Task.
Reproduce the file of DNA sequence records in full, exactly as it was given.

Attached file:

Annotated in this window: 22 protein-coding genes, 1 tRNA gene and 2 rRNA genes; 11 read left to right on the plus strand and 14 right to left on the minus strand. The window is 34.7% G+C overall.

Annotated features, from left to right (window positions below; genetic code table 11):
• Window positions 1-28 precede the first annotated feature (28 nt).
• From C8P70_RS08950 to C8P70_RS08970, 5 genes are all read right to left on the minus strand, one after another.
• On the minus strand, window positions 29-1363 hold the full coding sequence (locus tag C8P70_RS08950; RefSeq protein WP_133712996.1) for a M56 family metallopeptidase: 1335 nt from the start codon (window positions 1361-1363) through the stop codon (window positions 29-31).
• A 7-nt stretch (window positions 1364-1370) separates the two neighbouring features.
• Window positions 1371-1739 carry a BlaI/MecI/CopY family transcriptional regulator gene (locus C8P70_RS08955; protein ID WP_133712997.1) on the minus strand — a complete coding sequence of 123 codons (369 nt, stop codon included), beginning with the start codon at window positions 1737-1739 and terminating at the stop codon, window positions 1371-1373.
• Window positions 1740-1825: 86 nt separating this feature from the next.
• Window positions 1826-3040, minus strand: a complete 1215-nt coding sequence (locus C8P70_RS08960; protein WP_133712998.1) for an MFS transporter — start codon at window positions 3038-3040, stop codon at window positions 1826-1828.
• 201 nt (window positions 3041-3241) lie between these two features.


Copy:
Annotated in this window: 22 protein-coding genes, 1 tRNA gene and 2 rRNA genes; 11 read left to right on the plus strand and 14 right to left on the minus strand. The window is 34.7% G+C overall.

Annotated features, from left to right (window positions below; genetic code table 11):
• Window positions 1-28 precede the first annotated feature (28 nt).
• From C8P70_RS08950 to C8P70_RS08970, 5 genes are all read right to left on the minus strand, one after another.
• On the minus strand, window positions 29-1363 hold the full coding sequence (locus tag C8P70_RS08950; RefSeq protein WP_133712996.1) for a M56 family metallopeptidase: 1335 nt from the start codon (window positions 1361-1363) through the stop codon (window positions 29-31).
• A 7-nt stretch (window positions 1364-1370) separates the two neighbouring features.
• Window positions 1371-1739 carry a BlaI/MecI/CopY family transcriptional regulator gene (locus C8P70_RS08955; protein ID WP_133712997.1) on the minus strand — a complete coding sequence of 123 codons (369 nt, stop codon included), beginning with the start codon at window positions 1737-1739 and terminating at the stop codon, window positions 1371-1373.
• Window positions 1740-1825: 86 nt separating this feature from the next.
• Window positions 1826-3040, minus strand: a complete 1215-nt coding sequence (locus C8P70_RS08960; protein WP_133712998.1) for an MFS transporter — start codon at window positions 3038-3040, stop codon at window positions 1826-1828.
• 201 nt (window positions 3041-3241) lie between these two features.